When Cyberattacks Happen
Ensuring the safety of our information technology infrastructure is an important aspect of daily operations around Johns Hopkins. But what if a cyberattack happens? According to Darren Lacey, the chief information security officer and director of IT compliance for The Johns Hopkins University and Johns Hopkins Medicine, his staff investigates 20 to 30 incidents a day. To keep our network safe, he says his team constantly tests our environment to determine vulnerabilities.
In a continued effort to prepare for cyberattacks, cyber security was the focus of a recent workshop hosted by the Johns Hopkins Medicine Office of Emergency Management and CEPAR. The purpose of the workshop was to determine how to maintain patient care, infrastructure operations and administrative functions if a cyberattack affects one or all organizations that are part of Johns Hopkins Medicine. Emergency planners and IT representatives were in attendance.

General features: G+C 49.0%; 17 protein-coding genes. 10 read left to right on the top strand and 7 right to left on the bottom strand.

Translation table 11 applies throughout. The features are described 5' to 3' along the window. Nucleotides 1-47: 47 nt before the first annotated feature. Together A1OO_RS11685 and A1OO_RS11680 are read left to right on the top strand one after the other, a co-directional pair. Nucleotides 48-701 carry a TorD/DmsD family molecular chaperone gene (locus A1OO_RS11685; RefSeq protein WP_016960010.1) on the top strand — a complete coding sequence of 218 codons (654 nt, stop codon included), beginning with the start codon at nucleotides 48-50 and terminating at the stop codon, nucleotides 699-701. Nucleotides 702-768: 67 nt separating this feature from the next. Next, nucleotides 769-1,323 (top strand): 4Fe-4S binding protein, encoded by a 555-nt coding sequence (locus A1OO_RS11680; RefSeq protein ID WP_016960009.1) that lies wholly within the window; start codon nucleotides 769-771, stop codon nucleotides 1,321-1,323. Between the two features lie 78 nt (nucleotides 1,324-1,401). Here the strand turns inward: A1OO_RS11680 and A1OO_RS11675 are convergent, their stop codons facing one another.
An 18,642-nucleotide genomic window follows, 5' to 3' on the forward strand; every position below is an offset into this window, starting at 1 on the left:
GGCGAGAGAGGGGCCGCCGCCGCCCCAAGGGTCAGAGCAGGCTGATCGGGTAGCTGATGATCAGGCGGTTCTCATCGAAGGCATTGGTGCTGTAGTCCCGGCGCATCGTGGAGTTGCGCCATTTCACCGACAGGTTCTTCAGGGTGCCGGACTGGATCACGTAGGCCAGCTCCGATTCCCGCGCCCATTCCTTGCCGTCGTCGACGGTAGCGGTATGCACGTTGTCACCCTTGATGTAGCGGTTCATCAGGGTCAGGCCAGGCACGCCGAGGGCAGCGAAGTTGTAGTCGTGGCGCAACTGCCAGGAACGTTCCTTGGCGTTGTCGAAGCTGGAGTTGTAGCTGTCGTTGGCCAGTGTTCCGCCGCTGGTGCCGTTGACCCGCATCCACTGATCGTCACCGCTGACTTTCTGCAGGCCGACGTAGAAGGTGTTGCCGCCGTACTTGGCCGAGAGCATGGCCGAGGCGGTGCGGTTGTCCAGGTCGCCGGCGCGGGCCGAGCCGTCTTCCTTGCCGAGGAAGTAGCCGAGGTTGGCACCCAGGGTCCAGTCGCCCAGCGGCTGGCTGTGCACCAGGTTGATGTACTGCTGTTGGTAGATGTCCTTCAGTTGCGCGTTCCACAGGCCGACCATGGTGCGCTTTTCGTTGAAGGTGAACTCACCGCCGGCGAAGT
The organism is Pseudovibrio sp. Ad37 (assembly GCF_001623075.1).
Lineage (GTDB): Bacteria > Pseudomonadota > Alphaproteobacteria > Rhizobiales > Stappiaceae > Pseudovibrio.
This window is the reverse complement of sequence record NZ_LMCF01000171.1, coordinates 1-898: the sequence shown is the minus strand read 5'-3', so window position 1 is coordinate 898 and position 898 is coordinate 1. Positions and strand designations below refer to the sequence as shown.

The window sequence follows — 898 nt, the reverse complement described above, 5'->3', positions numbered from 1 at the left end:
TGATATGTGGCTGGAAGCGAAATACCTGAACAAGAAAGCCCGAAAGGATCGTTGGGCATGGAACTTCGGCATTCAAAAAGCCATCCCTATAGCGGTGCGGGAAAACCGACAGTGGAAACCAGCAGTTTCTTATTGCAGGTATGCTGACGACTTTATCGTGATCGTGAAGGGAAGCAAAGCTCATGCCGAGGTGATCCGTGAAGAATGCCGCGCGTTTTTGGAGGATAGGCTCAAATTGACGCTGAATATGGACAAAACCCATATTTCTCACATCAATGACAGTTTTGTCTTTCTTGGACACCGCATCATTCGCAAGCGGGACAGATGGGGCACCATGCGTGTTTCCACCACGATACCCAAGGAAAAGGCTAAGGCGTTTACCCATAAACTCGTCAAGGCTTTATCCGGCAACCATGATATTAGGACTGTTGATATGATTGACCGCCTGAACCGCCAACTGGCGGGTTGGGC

At the workshop, both emergency planners and IT representatives brought analyses summarizing strengths, weakness, opportunities and threats to identify best practices across Johns Hopkins Medicine and highlight the uniqueness of their operations in developing a tiered response based on the extent of the cyberattack. Representatives from Information Security also provided an orientation on how emergency planners and IT should respond to a potential attack, and when response and recovery procedures should be implemented to maintain business continuity and continue seeing new patients.
After the workshop, Howard Gwon, senior director of emergency management for Johns Hopkins Medicine, created a template to develop and standardize response procedures across Johns Hopkins Medicine and provided lessons learned from a recent cyberattack affecting MedStar Health. Gabe Kelen, M.D., director of CEPAR, reviewed and endorsed the template as a tool to develop policy.
The Office of Emergency Management and CEPAR are in the process of reviewing draft procedures relating to potential cyberattacks. Emergency planners and IT specialists are also continuing to work with clinical informatics departments to develop simulation exercises so employees know the proper procedures to follow if such an event occurs. In addition, Johns Hopkins Medicine organizations and CEPAR will conduct exercises in the coming year designed to test hospital continuity of operations and response coordination resulting from a potential information technology failure.